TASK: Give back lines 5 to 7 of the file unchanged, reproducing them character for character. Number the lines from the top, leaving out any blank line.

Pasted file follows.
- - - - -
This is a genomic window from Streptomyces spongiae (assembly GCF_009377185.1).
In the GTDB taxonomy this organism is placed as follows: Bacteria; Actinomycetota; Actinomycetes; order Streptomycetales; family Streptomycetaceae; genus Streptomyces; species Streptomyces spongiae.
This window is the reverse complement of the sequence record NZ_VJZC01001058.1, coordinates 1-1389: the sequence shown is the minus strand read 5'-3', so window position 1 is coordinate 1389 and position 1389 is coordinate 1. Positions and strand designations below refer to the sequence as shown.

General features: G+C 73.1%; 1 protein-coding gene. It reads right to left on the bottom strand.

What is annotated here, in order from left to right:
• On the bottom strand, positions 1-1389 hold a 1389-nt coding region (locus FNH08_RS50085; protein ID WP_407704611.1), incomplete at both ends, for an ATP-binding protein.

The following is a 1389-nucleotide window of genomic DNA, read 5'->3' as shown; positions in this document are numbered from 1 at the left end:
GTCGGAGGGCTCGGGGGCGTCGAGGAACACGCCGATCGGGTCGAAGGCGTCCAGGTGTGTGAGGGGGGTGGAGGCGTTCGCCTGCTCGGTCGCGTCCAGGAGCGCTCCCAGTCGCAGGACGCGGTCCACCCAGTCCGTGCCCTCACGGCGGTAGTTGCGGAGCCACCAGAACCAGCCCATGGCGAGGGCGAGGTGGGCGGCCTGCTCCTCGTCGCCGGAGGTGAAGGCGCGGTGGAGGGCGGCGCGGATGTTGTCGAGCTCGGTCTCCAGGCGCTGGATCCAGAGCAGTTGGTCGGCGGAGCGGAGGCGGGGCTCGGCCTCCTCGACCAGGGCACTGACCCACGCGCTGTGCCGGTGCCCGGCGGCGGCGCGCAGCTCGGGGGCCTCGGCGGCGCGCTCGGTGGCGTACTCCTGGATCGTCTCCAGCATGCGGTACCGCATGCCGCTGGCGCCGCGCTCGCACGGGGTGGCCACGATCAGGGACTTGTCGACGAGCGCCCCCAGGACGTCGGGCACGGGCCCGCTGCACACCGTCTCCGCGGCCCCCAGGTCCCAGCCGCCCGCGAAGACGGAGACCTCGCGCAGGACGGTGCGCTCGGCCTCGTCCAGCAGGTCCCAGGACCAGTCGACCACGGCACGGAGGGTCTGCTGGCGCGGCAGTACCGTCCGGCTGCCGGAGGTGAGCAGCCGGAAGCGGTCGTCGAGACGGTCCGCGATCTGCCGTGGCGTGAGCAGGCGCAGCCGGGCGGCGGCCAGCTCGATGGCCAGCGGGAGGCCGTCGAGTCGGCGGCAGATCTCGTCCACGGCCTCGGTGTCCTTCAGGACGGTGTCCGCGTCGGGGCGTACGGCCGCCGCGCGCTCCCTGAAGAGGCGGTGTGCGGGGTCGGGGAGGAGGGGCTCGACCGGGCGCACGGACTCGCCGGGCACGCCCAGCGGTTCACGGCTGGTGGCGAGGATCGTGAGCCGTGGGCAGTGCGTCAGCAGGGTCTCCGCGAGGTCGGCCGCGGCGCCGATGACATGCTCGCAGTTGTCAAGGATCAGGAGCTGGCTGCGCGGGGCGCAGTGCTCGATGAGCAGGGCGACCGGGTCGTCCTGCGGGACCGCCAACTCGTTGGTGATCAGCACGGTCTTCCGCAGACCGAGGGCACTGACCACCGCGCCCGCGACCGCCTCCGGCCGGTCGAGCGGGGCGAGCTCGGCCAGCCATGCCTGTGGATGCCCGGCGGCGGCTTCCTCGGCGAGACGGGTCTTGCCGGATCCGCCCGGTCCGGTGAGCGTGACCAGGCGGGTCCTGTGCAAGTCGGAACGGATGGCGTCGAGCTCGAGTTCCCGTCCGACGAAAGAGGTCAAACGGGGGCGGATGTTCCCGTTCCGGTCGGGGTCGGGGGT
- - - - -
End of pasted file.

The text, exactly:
What is annotated here, in order from left to right:
• On the bottom strand, positions 1-1389 hold a 1389-nt coding region (locus FNH08_RS50085; protein ID WP_407704611.1), incomplete at both ends, for an ATP-binding protein.

The following is a 1389-nucleotide window of genomic DNA, read 5'->3' as shown; positions in this document are numbered from 1 at the left end: